10. David Ash/Case McCoy, Texas: Mack Brown insists it's still a contest. My jaw will be on the floor if Ash doesn't trot out on the field for the first game of the season. Ash has some potential and promising targets in Mike Davis and Jaxon Shipley, but he hasn't shown the big-play ability of Jantz or Barnett. Expect Ash to move up this list by season's end, but for now, it's all just potential.
Today is the next step in a new series on the Big 12 blog that we've never done before. I love predicting the standings from top to bottom, but we're going to do it week by week leading up to the season. The end goal is to offer my official prediction for each Big 12 team's record heading into the bowl games.

Remember, these are preseason predictions. We'll obviously still do week-to-week picks once the season arrives, and they may change between now and then. There are a lot of preseason practices and a whole lot of games between now and the end of the season.

There are always teams who disappoint and teams who surprise. But here's how I see the Big 12 shaking out in Week 6.

PREVIOUS PREDICTIONS
TCU 27, Iowa State 24: The Cyclones nearly trip up the Horned Frogs' undefeated season in a physical game in Fort Worth, but Waymon James rumbles in for a three-yard, go-ahead score in the final minute to deny Paul Rhoads another big upset. James White tops 100 yards, but the struggles at quarterback are catching up to the Cyclones a bit.

Kansas State 44, Kansas 17: The Sunflower Showdown is no longer a joke, but the state is still very much owned by Kansas State. Kansas prevents the Wildcats from scoring 59 points this year (a feat it failed to do in 2010 and 2011), but the Wildcats save their best performance of the season so far for the rival Jayhawks, who leave Manhattan limping.

Oklahoma 41, Texas Tech 34: Call this one revenge. The Sooners haven't won in Lubbock in three tries since 2003, and the Red Raiders knocked off top-ranked OU at home last season. The Sooners hold off a late Texas Tech rally behind Eric Ward and Seth Doege, but escape West Texas as winners, an unfamiliar feeling for Sooners in some time.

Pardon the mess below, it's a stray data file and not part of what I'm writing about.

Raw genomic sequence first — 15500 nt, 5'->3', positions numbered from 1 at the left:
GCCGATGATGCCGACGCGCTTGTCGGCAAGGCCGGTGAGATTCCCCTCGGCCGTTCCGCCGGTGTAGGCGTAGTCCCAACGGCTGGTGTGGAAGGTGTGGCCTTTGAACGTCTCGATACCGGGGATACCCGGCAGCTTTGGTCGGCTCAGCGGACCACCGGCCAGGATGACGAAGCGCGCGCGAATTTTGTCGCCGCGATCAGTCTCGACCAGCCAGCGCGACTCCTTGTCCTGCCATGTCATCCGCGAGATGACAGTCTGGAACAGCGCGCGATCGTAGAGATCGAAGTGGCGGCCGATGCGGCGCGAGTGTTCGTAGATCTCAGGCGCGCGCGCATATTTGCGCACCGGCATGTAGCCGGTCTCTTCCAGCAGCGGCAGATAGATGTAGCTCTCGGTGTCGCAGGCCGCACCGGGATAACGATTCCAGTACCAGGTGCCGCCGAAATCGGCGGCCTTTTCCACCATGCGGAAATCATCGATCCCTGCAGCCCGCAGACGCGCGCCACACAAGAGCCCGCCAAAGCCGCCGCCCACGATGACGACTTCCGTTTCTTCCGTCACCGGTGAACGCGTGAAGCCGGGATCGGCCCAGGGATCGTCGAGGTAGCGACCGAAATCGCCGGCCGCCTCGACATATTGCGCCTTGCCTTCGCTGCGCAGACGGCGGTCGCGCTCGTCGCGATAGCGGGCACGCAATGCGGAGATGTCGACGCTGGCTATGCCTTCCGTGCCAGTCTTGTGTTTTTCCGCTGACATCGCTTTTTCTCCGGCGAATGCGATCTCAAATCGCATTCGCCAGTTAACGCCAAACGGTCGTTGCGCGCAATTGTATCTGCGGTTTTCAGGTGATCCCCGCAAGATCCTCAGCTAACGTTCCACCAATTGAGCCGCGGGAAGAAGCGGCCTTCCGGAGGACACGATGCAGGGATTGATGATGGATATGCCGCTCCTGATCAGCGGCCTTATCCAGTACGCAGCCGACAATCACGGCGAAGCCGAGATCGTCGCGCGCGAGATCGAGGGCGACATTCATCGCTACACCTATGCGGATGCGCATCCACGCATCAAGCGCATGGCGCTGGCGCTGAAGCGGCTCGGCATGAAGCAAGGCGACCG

West Virginia 31, Texas 27: Can West Virginia walk into Austin and leave with a win in its first year as a Big 12 member? Yes, yes it can. The Longhorns don't make it easy. It's a fistfight. Geno Smith is sacked five times and throws two interceptions. Malcolm Brown tops 150 yards on the ground against an inexperienced front seven for the Mountaineers, who somehow find a way to get the program's biggest win in awhile.

And looky who's sitting all alone at the top of the Big 12. It's the new guys.

BIG 12 STANDINGS (after Week 4)

1. TCU: 5-0 (2-0)
1. West Virginia: 5-0 (2-0)
3. Oklahoma: 4-0 (2-0)
4. Kansas State: 4-1 (1-1)
4. Texas: 4-1 (1-1)
4. Texas Tech: 4-1 (1-1)
7. Oklahoma State: 3-1 (0-1)
7. Baylor: 3-1 (0-1)
9. Kansas: 3-2 (0-2)
10. Iowa State: 2-3 (0-2)
Today is the next step in a new series on the Big 12 blog that we've never done before. I love predicting the standings from top to bottom, but we're going to do it week by week leading up to the season. The end goal is to offer my official prediction for each Big 12 team's record heading into the bowl games.

Remember, these are preseason predictions. We'll obviously still do week-to-week picks once the season arrives, and they may change between now and then. There are a lot of preseason practices and a whole lot of games between now and the end of the season.

There are always teams who disappoint and teams who surprise. But here's how I see the Big 12 shaking out in Week 5.

PREVIOUS PREDICTIONS